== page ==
Other Approaches to Cross-class Protection 

Sometimes from the business perspective, filing and maintaining too many defensive trademarks can be costly and wasteful. Seeking cross-class protection as a “well-known” mark in China would help simplify the “watch list.” Also, cross-class trademark protection could be achieved through securing other priority rights, such as copyright and the right of name.

Monitor Counterfeiting Activities 

Jordan did not start opposing Qiaodan Sports’ use of the disputed trademarks until 10 years after they were first registered. Overseas copycats are difficult to detect, and by the time they are discovered, either the statute of limitation has passed or the counterfeiting business has developed too far. More challenges are posed with the rise of cross-border shopping on e-commerce platforms. International companies should implement robust anti-counterfeiting programs to monitor and detect potential infringements around the globe for early prevention.

© Copyright 2020 Armstrong Teasdale LLP. All rights reserved National Law Review, Volume VI, Number 345


About this Author

David W. Braswell, Corporate Services Attorney, Armstrong Teasdale, law firm

As leader of the Corporate Services practice group—recently named the top corporate law firm in St. Louis byCorporate Board Member magazine—David Braswell serves public and private companies in a broad spectrum of legal issues. Guiding clients regarding strategies for growth and structure, he concentrates most often in the areas of securities, mergers and acquisitions, corporate governance and finance. David is a member of the firm’s Executive Committee.

Representing clients in transactional matters of all types and sizes, David counsels regarding asset and stock...

Irene He, International Law, China, Attorney, Armstrong Teasdale Law Firm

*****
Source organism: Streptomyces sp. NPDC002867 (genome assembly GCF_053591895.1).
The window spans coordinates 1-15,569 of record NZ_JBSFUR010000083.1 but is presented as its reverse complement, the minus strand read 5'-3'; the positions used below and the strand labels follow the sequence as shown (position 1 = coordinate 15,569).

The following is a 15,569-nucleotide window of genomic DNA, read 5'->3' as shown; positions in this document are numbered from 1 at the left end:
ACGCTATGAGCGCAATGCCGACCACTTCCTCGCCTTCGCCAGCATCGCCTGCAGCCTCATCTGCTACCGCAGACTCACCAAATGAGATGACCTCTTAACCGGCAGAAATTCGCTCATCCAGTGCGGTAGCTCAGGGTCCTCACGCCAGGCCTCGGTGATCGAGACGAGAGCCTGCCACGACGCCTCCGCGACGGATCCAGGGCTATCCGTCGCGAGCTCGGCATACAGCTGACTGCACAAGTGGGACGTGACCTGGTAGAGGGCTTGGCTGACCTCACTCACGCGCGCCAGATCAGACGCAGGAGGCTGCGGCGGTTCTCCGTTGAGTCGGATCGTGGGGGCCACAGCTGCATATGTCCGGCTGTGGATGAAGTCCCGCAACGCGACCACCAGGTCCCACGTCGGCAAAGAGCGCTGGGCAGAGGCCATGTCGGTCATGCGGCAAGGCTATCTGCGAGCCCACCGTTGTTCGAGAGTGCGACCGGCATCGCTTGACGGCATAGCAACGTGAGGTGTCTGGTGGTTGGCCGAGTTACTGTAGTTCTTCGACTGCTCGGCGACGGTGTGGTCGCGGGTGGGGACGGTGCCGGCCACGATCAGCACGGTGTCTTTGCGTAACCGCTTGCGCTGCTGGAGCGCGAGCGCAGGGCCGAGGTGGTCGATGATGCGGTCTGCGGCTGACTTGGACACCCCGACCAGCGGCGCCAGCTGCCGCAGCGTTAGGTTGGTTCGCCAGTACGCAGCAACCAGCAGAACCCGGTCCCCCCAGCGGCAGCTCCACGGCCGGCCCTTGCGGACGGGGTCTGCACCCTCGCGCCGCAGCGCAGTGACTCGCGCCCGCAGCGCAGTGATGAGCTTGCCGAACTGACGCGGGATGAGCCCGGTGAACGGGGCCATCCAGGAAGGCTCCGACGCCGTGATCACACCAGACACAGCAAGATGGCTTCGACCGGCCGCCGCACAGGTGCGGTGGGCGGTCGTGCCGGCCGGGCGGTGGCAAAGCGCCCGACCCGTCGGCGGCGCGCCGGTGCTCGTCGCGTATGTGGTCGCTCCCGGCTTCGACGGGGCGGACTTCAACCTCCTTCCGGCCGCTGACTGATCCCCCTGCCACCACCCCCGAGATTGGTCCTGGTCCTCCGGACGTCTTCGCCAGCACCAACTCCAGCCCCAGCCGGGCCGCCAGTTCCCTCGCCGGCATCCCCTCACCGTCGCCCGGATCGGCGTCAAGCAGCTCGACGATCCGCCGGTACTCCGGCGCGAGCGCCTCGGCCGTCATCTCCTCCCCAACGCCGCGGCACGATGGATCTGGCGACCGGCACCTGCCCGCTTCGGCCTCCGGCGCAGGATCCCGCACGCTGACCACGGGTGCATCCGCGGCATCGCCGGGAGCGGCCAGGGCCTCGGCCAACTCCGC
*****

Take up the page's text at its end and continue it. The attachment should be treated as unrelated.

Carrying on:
Irene He is an attorney in the firm’s Corporate Services practice group. Focusing on international law, Irene counsels U.S. and Chinese companies in both inbound and outbound cross-border transactions. Her ability to serve domestic and foreign clients is enhanced by her knowledge of the laws, languages and cultures of both countries. 

Her transactional work includes negotiating, agreement drafting and handling regulatory matters. Irene also collaborates with other practice groups to help navigate a full range of business areas. 

For outbound matters, she represents U.S. companies setting up wholly foreign owned enterprises and joint ventures in China. In addition to the transactional services, Irene advises clients on intellectual property registration and protection in China. She also provides counsel on immigration and employment matters in relation to expatriate assignment to Asia.


Donna Schmitt, Intellectual Property Attorney, Armstrong Teasdale Law Firm

As a member of the Intellectual Property practice group, Donna Schmitt strategically manages global trademark portfolios.

Businesses in a variety of industries look to Donna to handle domestic and foreign trademark prosecution and for guidance on trademark selection, use, registration, policing, protection, infringement and enforcement. She also advises on trade dress and copyright matters as well as brand expansion through trademark licensing. Donna counsels on domain name registration and use of trademarks and copyrights in social media.

As part of her practice, Donna works...